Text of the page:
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SSH_CONFIG(5)			     BSD File Formats Manual			    SSH_CONFIG(5)

NAME
     ssh_config -- OpenSSH SSH client configuration files

SYNOPSIS
     ~/.ssh/config
     /etc/ssh/ssh_config

DESCRIPTION
     ssh(1) obtains configuration data from the following sources in the following order:

	   1.	command-line options
	   2.	user's configuration file (~/.ssh/config)
	   3.	system-wide configuration file (/etc/ssh/ssh_config)

     For each parameter, the first obtained value will be used.  The configuration files contain
     sections separated by ``Host'' specifications, and that section is only applied for hosts
     that match one of the patterns given in the specification.  The matched host name is the one
     given on the command line.

     Since the first obtained value for each parameter is used, more host-specific declarations
     should be given near the beginning of the file, and general defaults at the end.

     Note that the Debian openssh-client package sets several options as standard in
     /etc/ssh/ssh_config which are not the default in ssh(1):

	   o   SendEnv LANG LC_*
	   o   HashKnownHosts yes
	   o   GSSAPIAuthentication yes

     The configuration file has the following format:

     Empty lines and lines starting with '#' are comments.  Otherwise a line is of the format
     ``keyword arguments''.  Configuration options may be separated by whitespace or optional
     whitespace and exactly one '='; the latter format is useful to avoid the need to quote
     whitespace when specifying configuration options using the ssh, scp, and sftp -o option.
     Arguments may optionally be enclosed in double quotes (") in order to represent arguments
     containing spaces.

     The possible keywords and their meanings are as follows (note that keywords are case-insen-
     sitive and arguments are case-sensitive):

     Host    Restricts the following declarations (up to the next Host keyword) to be only for
	     those hosts that match one of the patterns given after the keyword.  If more than
	     one pattern is provided, they should be separated by whitespace.  A single '*' as a
	     pattern can be used to provide global defaults for all hosts.  The host is the
	     hostname argument given on the command line (i.e. the name is not converted to a
	     canonicalized host name before matching).

	     See PATTERNS for more information on patterns.

     AddressFamily
	     Specifies which address family to use when connecting.  Valid arguments are ``any'',
	     ``inet'' (use IPv4 only), or ``inet6'' (use IPv6 only).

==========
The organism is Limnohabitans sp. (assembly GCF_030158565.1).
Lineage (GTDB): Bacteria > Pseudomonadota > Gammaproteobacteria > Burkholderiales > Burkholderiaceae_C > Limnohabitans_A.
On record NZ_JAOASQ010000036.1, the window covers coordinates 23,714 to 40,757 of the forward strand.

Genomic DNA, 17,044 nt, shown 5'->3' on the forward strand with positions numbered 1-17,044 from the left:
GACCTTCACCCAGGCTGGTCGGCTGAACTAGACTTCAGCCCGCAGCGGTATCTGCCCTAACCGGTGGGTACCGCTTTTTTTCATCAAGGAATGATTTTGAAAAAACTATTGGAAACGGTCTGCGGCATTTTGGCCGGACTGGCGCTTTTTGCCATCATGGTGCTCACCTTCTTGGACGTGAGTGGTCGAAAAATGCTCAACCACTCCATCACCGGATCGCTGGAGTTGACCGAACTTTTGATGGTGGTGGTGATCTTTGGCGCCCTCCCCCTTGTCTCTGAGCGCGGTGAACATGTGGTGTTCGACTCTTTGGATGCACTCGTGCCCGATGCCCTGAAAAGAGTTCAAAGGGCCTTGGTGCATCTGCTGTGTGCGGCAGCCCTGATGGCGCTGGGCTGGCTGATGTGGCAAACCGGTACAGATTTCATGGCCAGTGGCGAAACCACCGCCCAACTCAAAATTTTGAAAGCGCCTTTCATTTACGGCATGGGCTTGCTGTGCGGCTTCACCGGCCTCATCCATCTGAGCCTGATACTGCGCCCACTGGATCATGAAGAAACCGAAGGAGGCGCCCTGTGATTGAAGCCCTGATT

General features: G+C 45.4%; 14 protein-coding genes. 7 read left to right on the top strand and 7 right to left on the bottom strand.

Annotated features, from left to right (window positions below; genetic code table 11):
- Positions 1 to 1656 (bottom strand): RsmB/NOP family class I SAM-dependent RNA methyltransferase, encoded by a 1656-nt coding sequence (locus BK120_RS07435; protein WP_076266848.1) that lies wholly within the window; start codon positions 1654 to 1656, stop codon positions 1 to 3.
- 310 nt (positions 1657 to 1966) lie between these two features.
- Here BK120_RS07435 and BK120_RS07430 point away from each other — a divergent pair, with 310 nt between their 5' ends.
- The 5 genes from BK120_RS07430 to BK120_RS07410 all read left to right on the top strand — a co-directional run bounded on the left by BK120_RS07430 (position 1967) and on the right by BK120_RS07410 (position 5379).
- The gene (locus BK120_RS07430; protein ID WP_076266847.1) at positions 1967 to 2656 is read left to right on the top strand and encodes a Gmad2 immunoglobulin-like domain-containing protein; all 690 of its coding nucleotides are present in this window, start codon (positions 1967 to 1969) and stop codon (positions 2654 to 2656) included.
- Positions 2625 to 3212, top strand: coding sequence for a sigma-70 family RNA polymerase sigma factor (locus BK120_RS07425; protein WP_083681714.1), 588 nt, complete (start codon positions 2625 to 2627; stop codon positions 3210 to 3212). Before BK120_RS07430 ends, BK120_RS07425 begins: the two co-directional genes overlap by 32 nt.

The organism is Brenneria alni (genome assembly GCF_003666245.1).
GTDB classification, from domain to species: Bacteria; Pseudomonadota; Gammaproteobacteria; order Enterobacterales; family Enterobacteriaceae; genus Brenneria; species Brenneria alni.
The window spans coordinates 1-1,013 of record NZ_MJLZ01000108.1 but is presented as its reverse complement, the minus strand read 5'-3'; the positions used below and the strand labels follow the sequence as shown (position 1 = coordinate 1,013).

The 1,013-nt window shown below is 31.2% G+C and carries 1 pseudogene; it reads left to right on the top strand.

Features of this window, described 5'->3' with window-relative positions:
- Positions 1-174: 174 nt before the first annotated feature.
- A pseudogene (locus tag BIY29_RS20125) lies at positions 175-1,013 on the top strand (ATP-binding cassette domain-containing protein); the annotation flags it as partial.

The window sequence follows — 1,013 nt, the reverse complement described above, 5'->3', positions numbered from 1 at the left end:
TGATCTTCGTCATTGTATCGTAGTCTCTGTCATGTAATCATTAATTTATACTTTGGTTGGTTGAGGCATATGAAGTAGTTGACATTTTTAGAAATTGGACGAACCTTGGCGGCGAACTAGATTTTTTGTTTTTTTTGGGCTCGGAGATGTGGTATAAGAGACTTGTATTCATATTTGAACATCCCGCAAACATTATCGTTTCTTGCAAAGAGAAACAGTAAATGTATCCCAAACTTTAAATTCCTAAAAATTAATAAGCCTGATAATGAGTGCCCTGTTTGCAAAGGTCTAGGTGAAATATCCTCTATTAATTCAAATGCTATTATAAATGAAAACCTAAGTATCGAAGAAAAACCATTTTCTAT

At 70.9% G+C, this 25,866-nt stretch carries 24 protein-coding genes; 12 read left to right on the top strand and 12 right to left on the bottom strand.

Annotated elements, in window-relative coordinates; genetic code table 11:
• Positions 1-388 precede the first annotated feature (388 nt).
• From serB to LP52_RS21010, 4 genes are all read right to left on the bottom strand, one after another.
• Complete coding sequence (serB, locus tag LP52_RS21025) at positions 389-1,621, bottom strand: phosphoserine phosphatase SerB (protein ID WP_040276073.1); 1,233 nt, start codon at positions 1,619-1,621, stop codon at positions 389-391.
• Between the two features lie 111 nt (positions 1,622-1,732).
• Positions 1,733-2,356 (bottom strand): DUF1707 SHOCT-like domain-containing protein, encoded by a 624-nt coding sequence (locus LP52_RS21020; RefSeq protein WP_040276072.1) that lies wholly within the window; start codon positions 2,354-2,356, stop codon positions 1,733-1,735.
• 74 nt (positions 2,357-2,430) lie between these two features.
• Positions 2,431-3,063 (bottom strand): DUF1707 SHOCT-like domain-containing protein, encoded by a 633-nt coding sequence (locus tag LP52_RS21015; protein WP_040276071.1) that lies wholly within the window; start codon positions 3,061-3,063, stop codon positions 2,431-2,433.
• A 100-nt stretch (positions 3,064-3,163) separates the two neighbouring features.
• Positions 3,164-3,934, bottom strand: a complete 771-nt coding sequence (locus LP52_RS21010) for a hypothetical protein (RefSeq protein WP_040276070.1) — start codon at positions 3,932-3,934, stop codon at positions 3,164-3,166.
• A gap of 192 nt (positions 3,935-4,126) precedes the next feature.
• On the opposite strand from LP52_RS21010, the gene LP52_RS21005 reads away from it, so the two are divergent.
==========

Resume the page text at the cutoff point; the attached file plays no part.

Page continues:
BatchMode
	     If set to ``yes'', passphrase/password querying will be disabled.	In addition, the
	     ServerAliveInterval option will be set to 300 seconds by default.	This option is
	     useful in scripts and other batch jobs where no user is present to supply the pass-
	     word, and where it is desirable to detect a broken network swiftly.  The argument
	     must be ``yes'' or ``no''.  The default is ``no''.

     BindAddress
	     Use the specified address on the local machine as the source address of the connec-
	     tion.  Only useful on systems with more than one address.	Note that this option
	     does not work if UsePrivilegedPort is set to ``yes''.

     ChallengeResponseAuthentication
	     Specifies whether to use challenge-response authentication.  The argument to this
	     keyword must be ``yes'' or ``no''.  The default is ``yes''.

     CheckHostIP
	     If this flag is set to ``yes'', ssh(1) will additionally check the host IP address
	     in the known_hosts file.  This allows ssh to detect if a host key changed due to DNS
	     spoofing.	If the option is set to ``no'', the check will not be executed.  The
	     default is ``yes''.

     Cipher  Specifies the cipher to use for encrypting the session in protocol version 1.  Cur-
	     rently, ``blowfish'', ``3des'', and ``des'' are supported.  des is only supported in
	     the ssh(1) client for interoperability with legacy protocol 1 implementations that
	     do not support the 3des cipher.  Its use is strongly discouraged due to crypto-
	     graphic weaknesses.  The default is ``3des''.

     Ciphers
	     Specifies the ciphers allowed for protocol version 2 in order of preference.  Multi-
	     ple ciphers must be comma-separated.  The supported ciphers are ``3des-cbc'',
	     ``aes128-cbc'', ``aes192-cbc'', ``aes256-cbc'', ``aes128-ctr'', ``aes192-ctr'',
	     ``aes256-ctr'', ``arcfour128'', ``arcfour256'', ``arcfour'', ``blowfish-cbc'', and
	     ``cast128-cbc''.  The default is:

		aes128-ctr,aes192-ctr,aes256-ctr,arcfour256,arcfour128,
		aes128-cbc,3des-cbc,blowfish-cbc,cast128-cbc,aes192-cbc,
		aes256-cbc,arcfour